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Good Customer Support Furthers Customer Retention

posted May 24, 2014, 12:34 PM by Info@ HelpAsNeeded   [ updated May 24, 2014, 12:44 PM ]
Customer acquisition costs tend to be pretty high, so the best strategy usually is to treat existing customers very well so that they remain customers. Here's an example of how not to treat existing customers.

MelbourneIT is listed as having registered the 6th most domains, with 2.2 M, according to information on Webhosting.info as of May 24, 2014. According to information from MelbourneIT, Microsoft was one of their domain resellers until Microsoft discontinued Office Live Small Business in 2011, at which time former Microsoft customers began to interface, often for the first time, directly with MelbourneIT.

My organization provides technical support to a number of web sites, some of which own domains that were a party to this transition from Microsoft to MelbourneIT. While we don't know how many accounts Microsoft delivered to Melbourne IT, it seems to us that Melbourne IT should be grateful for these new accounts. However, it seems that MelbourneIT never understood the idea of treating its customers well but instead treats its customers lousy. We won't take time to list all the examples but will list a few.

First, their tech support is lousy -- they don't offer support by email, but instead direct you to post queries to an online forum. When we wanted support changing a particular web host from Microsoft to Google, our online queries went unanswered for a week. We went so far as to call them -- in Australia -- from the United States and had a support tech ask for the account password. It seems to us that support personnel should not have access to passwords, much less should they ask for passwords over the phone. MelbourneIT had a "challenge question" on the account that they should have used, but didn't.

Second, we decided to transfer the domain we were having trouble configuring to a US registrar but we couldn't because of problems with the registry. We submitted a complaint to InterNIC which produced a response from their Policy Office - Legal and completed a successful transfer.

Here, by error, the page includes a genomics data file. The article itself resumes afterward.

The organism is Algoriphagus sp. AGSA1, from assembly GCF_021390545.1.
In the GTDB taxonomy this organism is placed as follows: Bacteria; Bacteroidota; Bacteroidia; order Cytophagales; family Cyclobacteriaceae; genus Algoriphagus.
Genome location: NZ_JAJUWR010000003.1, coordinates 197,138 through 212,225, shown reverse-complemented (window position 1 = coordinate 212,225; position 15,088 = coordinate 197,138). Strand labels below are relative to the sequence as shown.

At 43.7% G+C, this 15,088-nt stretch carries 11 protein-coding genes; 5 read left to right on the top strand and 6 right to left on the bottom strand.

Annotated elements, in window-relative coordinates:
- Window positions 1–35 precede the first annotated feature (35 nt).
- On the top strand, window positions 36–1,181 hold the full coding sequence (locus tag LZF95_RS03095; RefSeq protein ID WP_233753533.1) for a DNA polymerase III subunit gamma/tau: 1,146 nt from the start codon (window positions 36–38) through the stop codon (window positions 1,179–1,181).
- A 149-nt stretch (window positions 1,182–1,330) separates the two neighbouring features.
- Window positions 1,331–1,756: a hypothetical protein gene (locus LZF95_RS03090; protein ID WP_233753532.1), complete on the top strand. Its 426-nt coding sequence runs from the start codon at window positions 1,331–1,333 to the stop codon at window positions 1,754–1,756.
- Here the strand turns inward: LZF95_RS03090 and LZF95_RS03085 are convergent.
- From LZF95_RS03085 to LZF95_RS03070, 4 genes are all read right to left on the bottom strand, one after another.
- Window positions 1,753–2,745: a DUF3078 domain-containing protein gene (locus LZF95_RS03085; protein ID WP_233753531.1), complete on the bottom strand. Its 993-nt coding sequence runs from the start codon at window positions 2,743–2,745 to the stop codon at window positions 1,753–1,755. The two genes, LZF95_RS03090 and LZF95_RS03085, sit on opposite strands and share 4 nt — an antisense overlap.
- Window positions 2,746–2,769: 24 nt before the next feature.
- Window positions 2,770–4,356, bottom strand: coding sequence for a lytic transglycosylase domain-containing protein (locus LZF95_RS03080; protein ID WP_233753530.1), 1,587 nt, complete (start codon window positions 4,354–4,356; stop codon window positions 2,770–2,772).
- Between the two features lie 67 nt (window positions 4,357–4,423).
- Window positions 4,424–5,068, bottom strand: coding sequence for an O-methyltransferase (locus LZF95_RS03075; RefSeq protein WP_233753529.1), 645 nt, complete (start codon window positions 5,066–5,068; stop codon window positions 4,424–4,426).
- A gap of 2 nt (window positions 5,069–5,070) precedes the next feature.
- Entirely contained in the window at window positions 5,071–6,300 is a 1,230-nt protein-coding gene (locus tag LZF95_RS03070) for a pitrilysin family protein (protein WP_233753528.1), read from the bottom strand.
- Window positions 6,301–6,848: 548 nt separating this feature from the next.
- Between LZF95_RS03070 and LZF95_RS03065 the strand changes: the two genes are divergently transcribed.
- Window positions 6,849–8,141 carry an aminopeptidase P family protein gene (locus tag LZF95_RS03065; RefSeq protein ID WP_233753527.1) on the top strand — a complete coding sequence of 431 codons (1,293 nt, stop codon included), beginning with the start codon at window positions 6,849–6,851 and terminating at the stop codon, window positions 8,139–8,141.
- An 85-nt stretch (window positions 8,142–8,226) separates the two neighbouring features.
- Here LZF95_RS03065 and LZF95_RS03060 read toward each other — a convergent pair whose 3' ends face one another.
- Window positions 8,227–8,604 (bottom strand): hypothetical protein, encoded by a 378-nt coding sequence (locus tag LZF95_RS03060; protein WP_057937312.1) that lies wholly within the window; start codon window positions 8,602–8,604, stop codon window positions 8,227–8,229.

Now -- this month -- Melbourne IT decided without any warning or notice to automatically renew the remaining MelbourneIT domain at $39.95 -- more than double the $14.95 fee we had been paying per domain per year. Fortunately, the credit card company to which this domain renewal fee was submitted identified this as a potentially fraudulent charge so they blocked the charge and alerted us of the charge. We investigated this charge using MelbourneIT's online customer support service, and received the following explanation:

"As a reseller of Melbourne IT, Microsoft were free to set their pricing at whatever level they thought appropriate. When they rather abruptly closed the office live system and replaced it with Office 365, all their customers reverted to being managed my us. As a gesture of good faith, we agreed that we would process the next renewal on all those domains at the same price Microsoft would have charged. As it's now the second time the domain is to be renewed, the pricing is now at our standard level - what you are being invoiced is the same as what it would cost you to buy a new domain or renew an existing one if Microsoft had not been involved in the process."

We don't set prices, but $15 seems to be the going rate for domain registrations, so we informed MelbourneIT that we would not renew. we informed them that we were going to transfer to an other registrar. We turned off the automatic renewal setting on our account. We asked them to stop sending "domain expires on 2014-06-16" notices (they refused to agree to do so). We asked them to stop billing us. Despite all this, they continued to bill the credit card and despite our instructions to the credit card company, MelbourneIT was paid for this renewal at this exorbitant fee.

We have asked for an immediate refund and hope, despite all that has transpired, that we will find satisfactory resolution and that we will be done with this organization.

PS: Webhosting.info shows MelbourneIT's total domains have declined by over 1% in the past month, from 2,240,000 on April 14, 2014, to below 2,210,000 on May 19, 2014. Perhaps MelbourneIT is abandoning the business?
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